IMR Press / CEOG / Volume 45 / Issue 2 / DOI: 10.12891/ceog3787.2018

Clinical and Experimental Obstetrics & Gynecology (CEOG) is published by IMR Press from Volume 47 Issue 1 (2020). Previous articles were published by another publisher on a subscription basis, and they are hosted by IMR Press on as a courtesy and upon agreement with S.O.G.

Original Research
The effectiveness of extended fetal echocardiography in evaluating fetal cardiac morphology
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1 Department of Obstetrics and Gynecology, Suleymaniye Research and Education Hospital, Istanbul, Turkey
2 Department of Obstetrics and Gynecology, Sakarya University Research and Education Hospital, Sakarya, Turkey
3 Department of Obstetrics and Gynecology, İstanbul Aydın University, Istanbul, Turkey
Clin. Exp. Obstet. Gynecol. 2018, 45(2), 182–186;
Published: 10 April 2018

Purpose: To investigate the feasibility of fetal cardiac screening during routine 11-14 week scan. Materials and Methods: First and second trimester fetal cardiac scan was performed prospectively by sequential segmental analysis methodology in 114 fetuses within an unselected population. Fetal cardiac images were obtained by transabdominal or transvaginal approach at 11+6 – 15+2 gestational weeks at which CRL was between 52.1-98.8 mm and sections of four quadrants, three-vessel trachea, ascending aorta and aortic arch were visualized. Examination time was limited to 15 minutes. First trimester ultrasonographic views were also evaluated by another specialist in order to compare with second trimester cardiac scan and postpartum results. Results: Complete visualization rates were 100% (2/2), 50% (20/40), 35% (21/60), 55% (6/11), and 100% (1/1) for 11, 12, 13, 14, and 15 weeks, respectively. It was found at 44% for all gestational weeks. When aortic arch view excluded complete visualization rate, it was calculated as 74%. Satisfactory visualization was possible in 94.7% (108/114), 89.4% (102/114), 89.4% (102/114), and 58.7% (67/114) of fetuses for four chamber, three-vessels and trachea, ascending aorta and aortic arch, respectively. There was no pathologic findings in the first trimester scanning, which was concordant with second trimester and postpartum period. Conclusions: It is possible to obtain standard echocardiographic images and to perform fetal cardiac scan during first trimester screening. It can be recommended as a screening method for high and low risk patients in experienced hands; however, the scan must definitely be repeated at second trimester in order to detect later lesions by keeping developmental course of many cardiac defects in mind.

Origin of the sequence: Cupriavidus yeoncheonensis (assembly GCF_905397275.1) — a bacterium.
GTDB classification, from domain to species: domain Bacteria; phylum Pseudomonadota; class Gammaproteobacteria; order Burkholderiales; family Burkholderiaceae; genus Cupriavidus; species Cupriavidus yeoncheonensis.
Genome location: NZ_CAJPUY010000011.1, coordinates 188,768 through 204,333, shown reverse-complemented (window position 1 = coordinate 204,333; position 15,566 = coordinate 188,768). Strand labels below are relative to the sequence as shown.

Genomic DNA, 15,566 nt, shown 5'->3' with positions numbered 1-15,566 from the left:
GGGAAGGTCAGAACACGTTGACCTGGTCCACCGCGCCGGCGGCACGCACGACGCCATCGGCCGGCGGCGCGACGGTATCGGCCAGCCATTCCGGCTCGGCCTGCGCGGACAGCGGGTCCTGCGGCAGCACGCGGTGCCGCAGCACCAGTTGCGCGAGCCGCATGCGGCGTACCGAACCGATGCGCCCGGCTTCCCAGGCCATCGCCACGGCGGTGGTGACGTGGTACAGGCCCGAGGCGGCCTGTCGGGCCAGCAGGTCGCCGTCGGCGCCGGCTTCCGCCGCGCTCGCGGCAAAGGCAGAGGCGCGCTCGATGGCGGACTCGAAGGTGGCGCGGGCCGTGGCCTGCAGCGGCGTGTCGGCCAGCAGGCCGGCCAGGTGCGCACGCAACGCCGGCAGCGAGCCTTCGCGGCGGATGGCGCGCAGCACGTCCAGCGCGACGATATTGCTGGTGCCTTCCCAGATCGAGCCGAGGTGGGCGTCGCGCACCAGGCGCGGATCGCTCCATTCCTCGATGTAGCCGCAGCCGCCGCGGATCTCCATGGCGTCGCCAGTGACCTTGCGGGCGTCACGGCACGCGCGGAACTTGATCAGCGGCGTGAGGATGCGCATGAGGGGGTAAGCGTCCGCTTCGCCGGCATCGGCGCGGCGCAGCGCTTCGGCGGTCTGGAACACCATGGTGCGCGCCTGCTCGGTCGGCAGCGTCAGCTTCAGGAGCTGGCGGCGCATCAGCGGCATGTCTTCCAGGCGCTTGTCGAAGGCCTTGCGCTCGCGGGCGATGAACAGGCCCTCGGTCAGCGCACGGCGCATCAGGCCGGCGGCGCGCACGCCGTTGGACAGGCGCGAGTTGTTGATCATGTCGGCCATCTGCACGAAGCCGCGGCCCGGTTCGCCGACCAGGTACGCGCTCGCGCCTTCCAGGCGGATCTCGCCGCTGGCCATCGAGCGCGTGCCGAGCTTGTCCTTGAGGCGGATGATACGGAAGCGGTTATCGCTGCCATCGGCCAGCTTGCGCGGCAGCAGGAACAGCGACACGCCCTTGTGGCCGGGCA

Extended fetal echocardiography
Transabdominal ultrasonography
First trimester
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